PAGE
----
Much has been written in recent years about church growth. A good deal of the literature has looked at the question of men. I think most of you are aware that women attend more and participate more in churches, and especially young adult men are leaving our churches in droves. Some of them come back when they get married, but most of them stay relatively uninvolved compared to their wives.
believes that our church-culture is too feminine. “Man up” the services, and we will attract more men. He has a point. But I would like to propose a deeper problem.
I think the problem with our churches is that we are not DOING anything. What I mean to say is that the church is not involved in mission. Of course, the pastor is always telling us to do evangelism, and we throw money at Missions now and then. But we as a church – we as western Christians, and our churches individually – we are not really doing anything.
Let me put it this way. Imagine the church – your church, or the Western church – as an army. Now, an army on home assignment has plenty of work to do just to maintain itself. There is rollcall, physical training, and endless duties with personal health, interpersonal conflict, and resource management.
However, a Army detachment which is not actively deployed is not “on a mission.” They’re not doing anything. They haven’t been assigned to take this hill for their country. They haven’t been assigned to safeguard this beachhead. They haven’t been told to do anything. They’re just “there.” They’re “doing stuff” but not really “doing anything” at the same time. Get it?
That is where many churches are right now. And they have been there for as long as I can remember.
Now downtime is necessary. If an army was always advancing, always fighting, always doing, they would have no time for inter-personal growth. However, if an army goes months and months, years and years without actually “doing” anything, it will inevitably start to loose focus. They become hyper bureaucratic. They become obsessed with discipline and weight training for physical fitness’ sake. They get in-focused and fixated on internal conflicts.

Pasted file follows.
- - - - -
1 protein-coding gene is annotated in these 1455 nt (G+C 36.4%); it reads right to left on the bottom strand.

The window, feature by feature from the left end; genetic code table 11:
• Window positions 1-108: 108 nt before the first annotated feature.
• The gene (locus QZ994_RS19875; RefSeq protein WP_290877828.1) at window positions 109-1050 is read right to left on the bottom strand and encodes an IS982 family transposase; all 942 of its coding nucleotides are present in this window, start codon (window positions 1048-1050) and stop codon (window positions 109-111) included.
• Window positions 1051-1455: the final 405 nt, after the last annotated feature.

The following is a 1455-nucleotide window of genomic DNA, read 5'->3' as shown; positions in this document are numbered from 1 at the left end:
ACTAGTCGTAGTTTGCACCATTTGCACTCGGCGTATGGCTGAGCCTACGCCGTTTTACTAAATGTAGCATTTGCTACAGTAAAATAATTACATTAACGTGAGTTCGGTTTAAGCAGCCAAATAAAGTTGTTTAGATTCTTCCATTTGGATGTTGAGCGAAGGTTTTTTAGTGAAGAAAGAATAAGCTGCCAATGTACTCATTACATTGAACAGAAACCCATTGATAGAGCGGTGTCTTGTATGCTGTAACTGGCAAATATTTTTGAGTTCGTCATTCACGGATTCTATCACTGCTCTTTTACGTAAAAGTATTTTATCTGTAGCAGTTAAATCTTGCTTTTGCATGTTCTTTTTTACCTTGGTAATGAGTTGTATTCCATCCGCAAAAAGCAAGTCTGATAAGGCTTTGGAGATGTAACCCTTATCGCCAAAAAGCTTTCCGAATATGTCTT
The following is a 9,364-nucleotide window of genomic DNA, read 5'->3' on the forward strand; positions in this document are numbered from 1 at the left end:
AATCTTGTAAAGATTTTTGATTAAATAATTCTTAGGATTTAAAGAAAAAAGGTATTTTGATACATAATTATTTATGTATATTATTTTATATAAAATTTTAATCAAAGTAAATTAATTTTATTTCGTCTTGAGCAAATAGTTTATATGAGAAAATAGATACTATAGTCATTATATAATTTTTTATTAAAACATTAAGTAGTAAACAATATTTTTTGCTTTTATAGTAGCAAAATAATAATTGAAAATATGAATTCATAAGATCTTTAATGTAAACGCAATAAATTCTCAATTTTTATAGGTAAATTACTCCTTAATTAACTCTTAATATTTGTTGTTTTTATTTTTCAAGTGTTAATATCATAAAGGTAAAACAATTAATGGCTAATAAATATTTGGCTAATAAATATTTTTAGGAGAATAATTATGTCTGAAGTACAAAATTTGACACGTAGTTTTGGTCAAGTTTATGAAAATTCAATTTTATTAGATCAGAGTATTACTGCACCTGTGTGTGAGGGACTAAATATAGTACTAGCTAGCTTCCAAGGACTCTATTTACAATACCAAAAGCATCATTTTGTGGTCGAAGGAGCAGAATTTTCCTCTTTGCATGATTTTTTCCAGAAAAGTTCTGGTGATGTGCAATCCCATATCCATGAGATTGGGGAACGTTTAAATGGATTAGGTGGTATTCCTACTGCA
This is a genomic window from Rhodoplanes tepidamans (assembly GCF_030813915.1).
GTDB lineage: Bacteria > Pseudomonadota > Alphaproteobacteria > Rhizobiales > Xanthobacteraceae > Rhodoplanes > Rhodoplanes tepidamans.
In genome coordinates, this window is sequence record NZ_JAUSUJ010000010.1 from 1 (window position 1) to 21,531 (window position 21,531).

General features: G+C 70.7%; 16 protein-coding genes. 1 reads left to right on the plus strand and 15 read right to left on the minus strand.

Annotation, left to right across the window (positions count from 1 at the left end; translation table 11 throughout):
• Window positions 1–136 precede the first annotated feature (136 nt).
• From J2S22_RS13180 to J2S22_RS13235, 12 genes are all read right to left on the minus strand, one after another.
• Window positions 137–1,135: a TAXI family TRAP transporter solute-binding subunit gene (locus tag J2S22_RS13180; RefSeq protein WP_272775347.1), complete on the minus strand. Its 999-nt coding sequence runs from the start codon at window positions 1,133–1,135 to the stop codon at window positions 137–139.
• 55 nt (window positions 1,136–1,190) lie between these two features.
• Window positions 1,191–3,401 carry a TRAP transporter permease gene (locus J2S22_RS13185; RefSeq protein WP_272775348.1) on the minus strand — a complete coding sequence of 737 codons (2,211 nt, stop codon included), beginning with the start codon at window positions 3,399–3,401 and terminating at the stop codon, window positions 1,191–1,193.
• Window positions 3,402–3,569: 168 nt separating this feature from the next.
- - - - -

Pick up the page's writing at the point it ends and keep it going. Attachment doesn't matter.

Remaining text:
That is what I think is happening in our churches.
Somebody recently asked me what I thought the primary mandate of church leadership was. The first thing out of my mouth was, “survive!” I instantly regretted it. But I also knew it was true. Most churches exist to survive, and to encourage Christians to survive. We are an army on standby, and we have been here for generations. But surviving is hard business, especially when you are talking about soldiers who have been trained to fight.
What is church today? Well, there are lots of interpersonal social issues. There is also a lot of teaching on how to become a strong Christian. People are told to evangelize, and they are told to raise Christian families. I am not saying any of this is wrong.
But what I am saying is that a type A, driven type of man, looks at all that we say and do in church and asks, “yes, but what is the point? Why should I put money and energy into this? What am I DOING?” And they leave. Hence, there are fewer men and almost no type-A men in churches.
Survival is sissy stuff. Men want to accomplish something. Anything. We hate feelings, and we HATE wasting time. We want to pour out our our lives, our money, our passion and our creativity into something that matters. Church matters, God matters, souls matter. But the church doesn’t really seem focused, or directed enough. The best and most creative of our men have been burned out or frosted out of the church long ago.
As others have pointed out, it is not normal for the Christian church to be lacking in men. This has not been the norm through church history, or around the world.
It seems as though this is a largely western, recent problem.
No doubt there are many factors to this problem. But if we are going to talk about gender, and make such dangerous generalizations about men, then here is where I will weigh in.
In general, the men I know are “doers.” They want to sacrifice, work hard, fight and win. They wanted to get from point a to point B, to slay a dragon, climb a mountain, fix a dam, earn a pay check, save a soul, conquer a stronghold, win a battle.
By contrast, woman are more content to maintain. They are comfortable talking about feelings, negotiating inter-personal networks, keeping busy, and being social.
I know I am on dangerous territory here. Let try to avoid the inevitable harsh comments by my token disclaimer: yes, there are always exceptions to the rule. Yes, some guys are very good at relationships. Yes, some women are type-A and driven too.
But I think you will agree that across the board, on average, women fare much better with the “maintaining” aspect of church. And I believe that is a large part of the reason why they are a dominant number in churches that are “not doing anything.”
And so it is that when a Church gets off-point, when they forget that they have a mission in this world to save souls, when they stop making definite plans for outreach and missions, when they stop setting ambitious goals for growth and realistic steps in how to get there, then it will be a natural occurrence for the population to lean every increasingly towards a female constituency.